ABN Amro has agreed to sell its Swiss private banking operation to Union Bancaire Privée . The deal marks the first stage of long-expected consolidation in the Swiss private banking industry that had been prompted by the financial crisis but stalled by regulatory uncertainties.
Geneva-based UBP, one of Switzerland’s most dynamic private banks, and Netherlands-based ABN Amro declined to reveal a price. The subsidiary had assets of about €11bn ($15bn) at the end of the first quarter and 350 employees.
Close observers of the private banking industry believe that the bank changed hands for 1-2 per cent of assets under management – or €110m-€220m. The total price would have been higher, as it would include capital.
The ABN Amro group was bought by Royal Bank of Scotland, Banco Santander and Fortis just before the financial crisis in 2008 and has been largely split up. But some of it, including the Swiss private bank, continues to trade independently under Dutch government ownership.
ABN Amro said the Swiss private bank had clients from about 100 countries and offices in four Swiss cities.
The deal will add about 20 per cent to UBP’s total assets under management and expand the core Swiss private banking operation. Controlled by the founding de Picciotto family, UBP had about 1,200 employees and SFr60.7bn ($77bn) in assets under management at end of June.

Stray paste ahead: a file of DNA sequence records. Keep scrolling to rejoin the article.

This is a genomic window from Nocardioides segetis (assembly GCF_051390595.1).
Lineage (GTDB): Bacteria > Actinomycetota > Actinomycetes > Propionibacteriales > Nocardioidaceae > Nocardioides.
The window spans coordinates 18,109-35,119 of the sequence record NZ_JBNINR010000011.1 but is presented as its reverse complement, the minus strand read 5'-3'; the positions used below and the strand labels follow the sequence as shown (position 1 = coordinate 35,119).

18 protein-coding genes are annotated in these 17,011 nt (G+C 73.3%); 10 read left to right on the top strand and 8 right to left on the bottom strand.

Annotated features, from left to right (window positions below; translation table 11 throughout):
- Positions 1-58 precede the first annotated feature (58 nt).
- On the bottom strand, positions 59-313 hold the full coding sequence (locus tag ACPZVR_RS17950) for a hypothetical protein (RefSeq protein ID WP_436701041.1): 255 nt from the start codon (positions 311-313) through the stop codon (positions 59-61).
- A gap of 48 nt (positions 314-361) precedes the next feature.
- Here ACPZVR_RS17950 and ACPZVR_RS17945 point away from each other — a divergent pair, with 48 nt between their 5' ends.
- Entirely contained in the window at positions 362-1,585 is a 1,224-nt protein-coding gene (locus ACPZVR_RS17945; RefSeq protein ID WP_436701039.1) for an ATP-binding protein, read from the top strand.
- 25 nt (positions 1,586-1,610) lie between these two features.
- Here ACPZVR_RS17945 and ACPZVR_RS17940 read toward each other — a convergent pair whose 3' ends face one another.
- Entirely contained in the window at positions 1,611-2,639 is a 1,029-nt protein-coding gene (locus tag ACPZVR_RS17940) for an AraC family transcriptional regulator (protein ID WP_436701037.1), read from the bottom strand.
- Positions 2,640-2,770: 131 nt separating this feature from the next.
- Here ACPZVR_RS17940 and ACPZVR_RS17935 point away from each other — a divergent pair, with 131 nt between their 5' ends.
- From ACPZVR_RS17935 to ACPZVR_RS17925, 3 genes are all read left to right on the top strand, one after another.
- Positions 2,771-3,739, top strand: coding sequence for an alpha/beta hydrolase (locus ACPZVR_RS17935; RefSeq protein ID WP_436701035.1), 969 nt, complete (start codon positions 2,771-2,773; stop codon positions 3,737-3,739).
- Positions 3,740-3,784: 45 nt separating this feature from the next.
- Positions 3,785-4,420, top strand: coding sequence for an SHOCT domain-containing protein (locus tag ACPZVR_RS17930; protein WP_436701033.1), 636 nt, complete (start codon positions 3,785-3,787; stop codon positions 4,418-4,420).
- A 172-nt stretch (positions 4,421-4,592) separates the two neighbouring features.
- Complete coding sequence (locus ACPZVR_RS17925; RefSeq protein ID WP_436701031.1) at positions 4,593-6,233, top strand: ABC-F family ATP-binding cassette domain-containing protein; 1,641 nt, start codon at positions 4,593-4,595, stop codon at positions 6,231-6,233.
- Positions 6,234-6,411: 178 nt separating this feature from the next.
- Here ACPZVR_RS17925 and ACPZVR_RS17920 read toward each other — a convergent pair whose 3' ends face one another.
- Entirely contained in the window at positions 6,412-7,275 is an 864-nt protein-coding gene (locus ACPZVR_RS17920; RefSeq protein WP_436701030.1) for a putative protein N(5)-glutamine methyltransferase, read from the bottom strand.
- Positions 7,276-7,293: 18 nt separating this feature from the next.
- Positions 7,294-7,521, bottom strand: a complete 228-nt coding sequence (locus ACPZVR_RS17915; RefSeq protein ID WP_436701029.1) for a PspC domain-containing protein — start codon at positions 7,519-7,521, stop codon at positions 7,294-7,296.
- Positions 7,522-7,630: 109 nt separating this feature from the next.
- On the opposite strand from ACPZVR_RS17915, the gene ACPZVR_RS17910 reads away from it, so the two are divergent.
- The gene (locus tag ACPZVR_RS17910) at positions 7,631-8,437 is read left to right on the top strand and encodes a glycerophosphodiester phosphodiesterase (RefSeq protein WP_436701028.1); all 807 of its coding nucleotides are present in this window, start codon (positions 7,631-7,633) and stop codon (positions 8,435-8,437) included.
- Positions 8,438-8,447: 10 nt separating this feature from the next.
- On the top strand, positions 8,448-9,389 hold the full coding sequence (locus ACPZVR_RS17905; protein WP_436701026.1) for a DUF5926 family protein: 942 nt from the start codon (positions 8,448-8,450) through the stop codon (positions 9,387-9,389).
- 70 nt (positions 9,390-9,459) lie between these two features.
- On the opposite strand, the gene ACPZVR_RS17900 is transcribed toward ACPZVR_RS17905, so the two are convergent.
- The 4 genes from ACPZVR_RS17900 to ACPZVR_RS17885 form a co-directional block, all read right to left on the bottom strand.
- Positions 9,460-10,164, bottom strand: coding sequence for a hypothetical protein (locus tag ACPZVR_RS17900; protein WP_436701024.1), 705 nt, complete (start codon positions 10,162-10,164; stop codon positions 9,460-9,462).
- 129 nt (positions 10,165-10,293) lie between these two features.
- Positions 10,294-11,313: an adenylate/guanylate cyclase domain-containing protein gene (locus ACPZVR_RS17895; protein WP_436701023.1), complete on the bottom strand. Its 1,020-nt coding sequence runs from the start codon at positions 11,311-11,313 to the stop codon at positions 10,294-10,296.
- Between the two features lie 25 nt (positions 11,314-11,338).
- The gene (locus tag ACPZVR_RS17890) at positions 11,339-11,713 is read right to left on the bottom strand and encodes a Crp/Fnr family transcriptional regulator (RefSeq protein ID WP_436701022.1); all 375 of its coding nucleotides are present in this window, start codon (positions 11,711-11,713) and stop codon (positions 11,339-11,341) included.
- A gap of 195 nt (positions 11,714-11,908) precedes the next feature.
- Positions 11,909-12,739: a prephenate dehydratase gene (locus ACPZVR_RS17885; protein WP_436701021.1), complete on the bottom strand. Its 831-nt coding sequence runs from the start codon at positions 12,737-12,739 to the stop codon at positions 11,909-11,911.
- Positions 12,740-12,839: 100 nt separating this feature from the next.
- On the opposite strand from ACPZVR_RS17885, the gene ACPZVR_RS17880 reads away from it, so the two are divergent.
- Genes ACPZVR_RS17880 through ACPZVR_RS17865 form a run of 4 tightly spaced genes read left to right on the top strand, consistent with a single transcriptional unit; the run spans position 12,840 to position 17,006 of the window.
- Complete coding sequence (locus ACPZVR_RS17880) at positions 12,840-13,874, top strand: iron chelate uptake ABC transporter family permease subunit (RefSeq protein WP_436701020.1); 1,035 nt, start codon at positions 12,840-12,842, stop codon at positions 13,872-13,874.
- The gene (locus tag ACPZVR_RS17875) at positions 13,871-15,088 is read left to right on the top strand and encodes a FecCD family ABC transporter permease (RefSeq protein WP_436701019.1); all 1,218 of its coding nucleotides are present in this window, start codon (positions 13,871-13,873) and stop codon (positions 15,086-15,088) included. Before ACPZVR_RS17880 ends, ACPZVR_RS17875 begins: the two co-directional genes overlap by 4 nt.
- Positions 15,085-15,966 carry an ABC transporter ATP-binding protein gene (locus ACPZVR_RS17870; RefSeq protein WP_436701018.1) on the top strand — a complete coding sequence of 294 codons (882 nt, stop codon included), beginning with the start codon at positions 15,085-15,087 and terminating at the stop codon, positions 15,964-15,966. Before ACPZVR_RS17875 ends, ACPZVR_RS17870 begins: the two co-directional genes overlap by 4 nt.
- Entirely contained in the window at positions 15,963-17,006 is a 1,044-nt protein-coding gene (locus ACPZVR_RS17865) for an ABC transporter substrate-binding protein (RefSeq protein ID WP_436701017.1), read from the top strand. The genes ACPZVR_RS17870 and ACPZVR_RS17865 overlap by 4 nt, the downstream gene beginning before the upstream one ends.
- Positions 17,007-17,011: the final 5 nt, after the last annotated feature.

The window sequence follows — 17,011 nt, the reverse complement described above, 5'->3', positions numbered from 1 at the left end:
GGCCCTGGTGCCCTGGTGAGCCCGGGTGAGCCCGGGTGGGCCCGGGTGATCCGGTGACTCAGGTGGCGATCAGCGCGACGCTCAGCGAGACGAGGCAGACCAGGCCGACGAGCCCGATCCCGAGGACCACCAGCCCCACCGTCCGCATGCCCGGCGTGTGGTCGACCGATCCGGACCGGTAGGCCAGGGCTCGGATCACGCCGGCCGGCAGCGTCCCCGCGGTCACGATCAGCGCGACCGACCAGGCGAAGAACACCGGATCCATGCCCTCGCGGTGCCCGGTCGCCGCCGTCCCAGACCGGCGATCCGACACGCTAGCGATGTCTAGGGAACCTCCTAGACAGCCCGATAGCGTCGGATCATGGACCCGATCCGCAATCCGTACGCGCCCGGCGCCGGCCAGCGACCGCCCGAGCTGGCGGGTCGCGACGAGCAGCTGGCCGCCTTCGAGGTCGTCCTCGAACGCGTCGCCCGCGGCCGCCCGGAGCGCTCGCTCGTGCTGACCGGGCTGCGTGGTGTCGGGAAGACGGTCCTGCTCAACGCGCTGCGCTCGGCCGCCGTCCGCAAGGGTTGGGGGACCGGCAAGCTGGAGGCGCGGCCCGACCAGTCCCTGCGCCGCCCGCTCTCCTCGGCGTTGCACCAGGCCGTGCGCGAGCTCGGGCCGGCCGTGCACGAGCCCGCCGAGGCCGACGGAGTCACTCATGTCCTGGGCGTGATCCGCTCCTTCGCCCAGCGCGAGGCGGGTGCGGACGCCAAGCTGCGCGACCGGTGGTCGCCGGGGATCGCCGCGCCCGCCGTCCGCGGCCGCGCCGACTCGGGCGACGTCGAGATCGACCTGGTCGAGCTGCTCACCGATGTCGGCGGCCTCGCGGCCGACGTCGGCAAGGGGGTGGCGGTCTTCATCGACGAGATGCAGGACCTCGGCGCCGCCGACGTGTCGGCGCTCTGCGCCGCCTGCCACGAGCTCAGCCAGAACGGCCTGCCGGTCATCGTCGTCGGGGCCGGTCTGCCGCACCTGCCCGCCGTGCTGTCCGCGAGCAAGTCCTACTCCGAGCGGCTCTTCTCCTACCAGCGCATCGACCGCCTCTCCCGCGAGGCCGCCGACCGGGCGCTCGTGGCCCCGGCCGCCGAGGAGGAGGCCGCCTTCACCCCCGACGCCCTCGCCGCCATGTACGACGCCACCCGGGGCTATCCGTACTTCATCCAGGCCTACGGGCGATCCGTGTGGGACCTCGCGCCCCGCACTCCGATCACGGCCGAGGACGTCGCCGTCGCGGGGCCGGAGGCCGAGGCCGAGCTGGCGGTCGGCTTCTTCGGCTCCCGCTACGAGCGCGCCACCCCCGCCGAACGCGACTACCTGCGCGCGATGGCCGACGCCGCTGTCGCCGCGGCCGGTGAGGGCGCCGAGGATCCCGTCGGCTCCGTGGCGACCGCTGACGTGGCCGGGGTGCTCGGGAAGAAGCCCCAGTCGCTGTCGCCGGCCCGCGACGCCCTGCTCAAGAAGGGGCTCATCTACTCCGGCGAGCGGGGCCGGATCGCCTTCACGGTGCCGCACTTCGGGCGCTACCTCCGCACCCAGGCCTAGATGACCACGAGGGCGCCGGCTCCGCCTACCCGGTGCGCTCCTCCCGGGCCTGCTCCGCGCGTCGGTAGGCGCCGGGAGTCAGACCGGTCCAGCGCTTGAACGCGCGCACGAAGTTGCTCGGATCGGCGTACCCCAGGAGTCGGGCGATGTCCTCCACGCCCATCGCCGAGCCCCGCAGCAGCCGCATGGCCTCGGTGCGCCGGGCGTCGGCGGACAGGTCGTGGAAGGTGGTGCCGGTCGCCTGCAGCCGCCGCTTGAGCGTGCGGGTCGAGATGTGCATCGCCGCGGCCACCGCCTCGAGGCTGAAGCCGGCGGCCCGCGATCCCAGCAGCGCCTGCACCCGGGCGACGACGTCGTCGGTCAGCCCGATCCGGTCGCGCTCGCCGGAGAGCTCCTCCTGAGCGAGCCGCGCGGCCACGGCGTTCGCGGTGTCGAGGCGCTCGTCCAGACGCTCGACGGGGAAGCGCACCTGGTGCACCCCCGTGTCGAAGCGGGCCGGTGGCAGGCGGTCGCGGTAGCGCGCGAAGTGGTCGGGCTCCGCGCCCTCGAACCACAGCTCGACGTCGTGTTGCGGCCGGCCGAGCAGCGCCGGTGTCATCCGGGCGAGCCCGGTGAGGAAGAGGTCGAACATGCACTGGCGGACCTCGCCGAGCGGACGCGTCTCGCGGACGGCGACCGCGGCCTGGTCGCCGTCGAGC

The transaction marks a significant comeback for UBP, a pioneer in the fund of hedge funds business, which saw massive client withdrawals after the Madoff affair.
“We are very pleased with this transaction which adds scale to our domestic platform”, said Guy de Picciotto, chief executive.
ABN Amro said it remained committed to private banking, but would concentrate on the eurozone and Asia.
“We concluded that in the fast changing and consolidating Swiss private banking market the transfer of our activities to a leading Swiss private bank would be in the best interest of our clients as well as staff”, said Jeroen Rijpkema, ABN Amro’s chief executive of international private banking.
The operation is believed to have been up for sale for some months, with the auction intensifying in the past week.
Further consolidation is widely expected in Swiss private banking, given greater clarity about the future of bank secrecy. Last week, Bern reached a landmark tax deal with Berlin – an agreement expected to be replicated with London shortly.
Attention will switch to Sarasin, the Swiss private bank owned by Rabobank, the Netherlands-based co-operative banking group. Preliminary sale talks have taken place, but a deal has stalled and may no longer be likely in the short term.
ABN Amro was advised by JPMorgan. Banca Leonardo and Caurus Partner, a French research and advisory boutique, advised UBP.
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